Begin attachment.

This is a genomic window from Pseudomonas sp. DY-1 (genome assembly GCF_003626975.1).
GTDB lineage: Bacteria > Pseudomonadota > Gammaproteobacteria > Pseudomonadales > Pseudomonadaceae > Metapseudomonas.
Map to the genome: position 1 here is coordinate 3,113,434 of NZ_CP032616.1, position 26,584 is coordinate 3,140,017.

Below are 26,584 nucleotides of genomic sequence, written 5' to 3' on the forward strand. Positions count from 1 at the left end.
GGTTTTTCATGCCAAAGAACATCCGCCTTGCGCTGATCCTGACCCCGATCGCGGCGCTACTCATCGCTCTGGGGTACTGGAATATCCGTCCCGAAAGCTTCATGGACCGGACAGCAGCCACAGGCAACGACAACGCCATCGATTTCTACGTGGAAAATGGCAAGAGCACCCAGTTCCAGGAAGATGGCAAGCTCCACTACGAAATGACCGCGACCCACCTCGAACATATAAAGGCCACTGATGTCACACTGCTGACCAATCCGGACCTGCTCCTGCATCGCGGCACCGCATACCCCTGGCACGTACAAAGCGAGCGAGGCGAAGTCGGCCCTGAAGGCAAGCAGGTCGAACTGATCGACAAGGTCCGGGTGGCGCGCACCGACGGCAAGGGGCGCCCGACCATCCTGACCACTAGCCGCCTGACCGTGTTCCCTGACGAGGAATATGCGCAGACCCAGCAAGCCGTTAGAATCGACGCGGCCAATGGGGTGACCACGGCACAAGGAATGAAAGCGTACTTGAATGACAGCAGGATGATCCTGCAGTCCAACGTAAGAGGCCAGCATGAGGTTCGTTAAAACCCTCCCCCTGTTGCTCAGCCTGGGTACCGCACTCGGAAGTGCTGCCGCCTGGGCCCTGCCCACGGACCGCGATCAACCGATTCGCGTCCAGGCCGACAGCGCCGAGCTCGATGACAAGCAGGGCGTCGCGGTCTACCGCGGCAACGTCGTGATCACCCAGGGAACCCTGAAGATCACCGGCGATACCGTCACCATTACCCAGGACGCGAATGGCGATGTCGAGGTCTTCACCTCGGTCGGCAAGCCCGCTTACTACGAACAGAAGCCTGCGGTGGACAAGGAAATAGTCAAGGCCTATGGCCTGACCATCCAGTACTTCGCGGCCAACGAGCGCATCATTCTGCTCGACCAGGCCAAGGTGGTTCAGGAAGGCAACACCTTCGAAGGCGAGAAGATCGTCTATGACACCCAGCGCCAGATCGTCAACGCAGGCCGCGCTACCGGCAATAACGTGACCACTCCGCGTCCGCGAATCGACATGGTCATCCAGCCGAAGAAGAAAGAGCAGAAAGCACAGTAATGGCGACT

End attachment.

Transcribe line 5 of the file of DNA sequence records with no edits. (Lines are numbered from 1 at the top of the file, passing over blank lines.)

GGTTTTTCATGCCAAAGAACATCCGCCTTGCGCTGATCCTGACCCCGATCGCGGCGCTACTCATCGCTCTGGGGTACTGGAATATCCGTCCCGAAAGCTTCATGGACCGGACAGCAGCCACAGGCAACGACAACGCCATCGATTTCTACGTGGAAAATGGCAAGAGCACCCAGTTCCAGGAAGATGGCAAGCTCCACTACGAAATGACCGCGACCCACCTCGAACATATAAAGGCCACTGATGTCACACTGCTGACCAATCCGGACCTGCTCCTGCATCGCGGCACCGCATACCCCTGGCACGTACAAAGCGAGCGAGGCGAAGTCGGCCCTGAAGGCAAGCAGGTCGAACTGATCGACAAGGTCCGGGTGGCGCGCACCGACGGCAAGGGGCGCCCGACCATCCTGACCACTAGCCGCCTGACCGTGTTCCCTGACGAGGAATATGCGCAGACCCAGCAAGCCGTTAGAATCGACGCGGCCAATGGGGTGACCACGGCACAAGGAATGAAAGCGTACTTGAATGACAGCAGGATGATCCTGCAGTCCAACGTAAGAGGCCAGCATGAGGTTCGTTAAAACCCTCCCCCTGTTGCTCAGCCTGGGTACCGCACTCGGAAGTGCTGCCGCCTGGGCCCTGCCCACGGACCGCGATCAACCGATTCGCGTCCAGGCCGACAGCGCCGAGCTCGATGACAAGCAGGGCGTCGCGGTCTACCGCGGCAACGTCGTGATCACCCAGGGAACCCTGAAGATCACCGGCGATACCGTCACCATTACCCAGGACGCGAATGGCGATGTCGAGGTCTTCACCTCGGTCGGCAAGCCCGCTTACTACGAACAGAAGCCTGCGGTGGACAAGGAAATAGTCAAGGCCTATGGCCTGACCATCCAGTACTTCGCGGCCAACGAGCGCATCATTCTGCTCGACCAGGCCAAGGTGGTTCAGGAAGGCAACACCTTCGAAGGCGAGAAGATCGTCTATGACACCCAGCGCCAGATCGTCAACGCAGGCCGCGCTACCGGCAATAACGTGACCACTCCGCGTCCGCGAATCGACATGGTCATCCAGCCGAAGAAGAAAGAGCAGAAAGCACAGTAATGGCGACT